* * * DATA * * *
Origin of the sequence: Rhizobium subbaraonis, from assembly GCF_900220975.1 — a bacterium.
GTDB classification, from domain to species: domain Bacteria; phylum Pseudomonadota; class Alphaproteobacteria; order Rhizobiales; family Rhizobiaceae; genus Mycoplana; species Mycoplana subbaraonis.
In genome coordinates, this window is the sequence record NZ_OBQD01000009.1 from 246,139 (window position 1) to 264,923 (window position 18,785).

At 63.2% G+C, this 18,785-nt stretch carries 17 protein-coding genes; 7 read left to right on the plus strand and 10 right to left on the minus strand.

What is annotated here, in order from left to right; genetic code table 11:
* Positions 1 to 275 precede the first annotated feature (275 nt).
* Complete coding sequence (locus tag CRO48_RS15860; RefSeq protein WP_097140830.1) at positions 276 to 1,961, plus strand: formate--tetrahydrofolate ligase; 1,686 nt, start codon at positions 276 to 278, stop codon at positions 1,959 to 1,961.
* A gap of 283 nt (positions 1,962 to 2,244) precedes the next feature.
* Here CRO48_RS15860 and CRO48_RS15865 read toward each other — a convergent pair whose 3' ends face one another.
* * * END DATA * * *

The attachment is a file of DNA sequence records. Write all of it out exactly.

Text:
Origin of the sequence: Rhizobium subbaraonis, from assembly GCF_900220975.1 — a bacterium.
GTDB classification, from domain to species: domain Bacteria; phylum Pseudomonadota; class Alphaproteobacteria; order Rhizobiales; family Rhizobiaceae; genus Mycoplana; species Mycoplana subbaraonis.
In genome coordinates, this window is the sequence record NZ_OBQD01000009.1 from 246,139 (window position 1) to 264,923 (window position 18,785).

At 63.2% G+C, this 18,785-nt stretch carries 17 protein-coding genes; 7 read left to right on the plus strand and 10 right to left on the minus strand.

What is annotated here, in order from left to right; genetic code table 11:
* Positions 1 to 275 precede the first annotated feature (275 nt).
* Complete coding sequence (locus tag CRO48_RS15860; RefSeq protein WP_097140830.1) at positions 276 to 1,961, plus strand: formate--tetrahydrofolate ligase; 1,686 nt, start codon at positions 276 to 278, stop codon at positions 1,959 to 1,961.
* A gap of 283 nt (positions 1,962 to 2,244) precedes the next feature.
* Here CRO48_RS15860 and CRO48_RS15865 read toward each other — a convergent pair whose 3' ends face one another.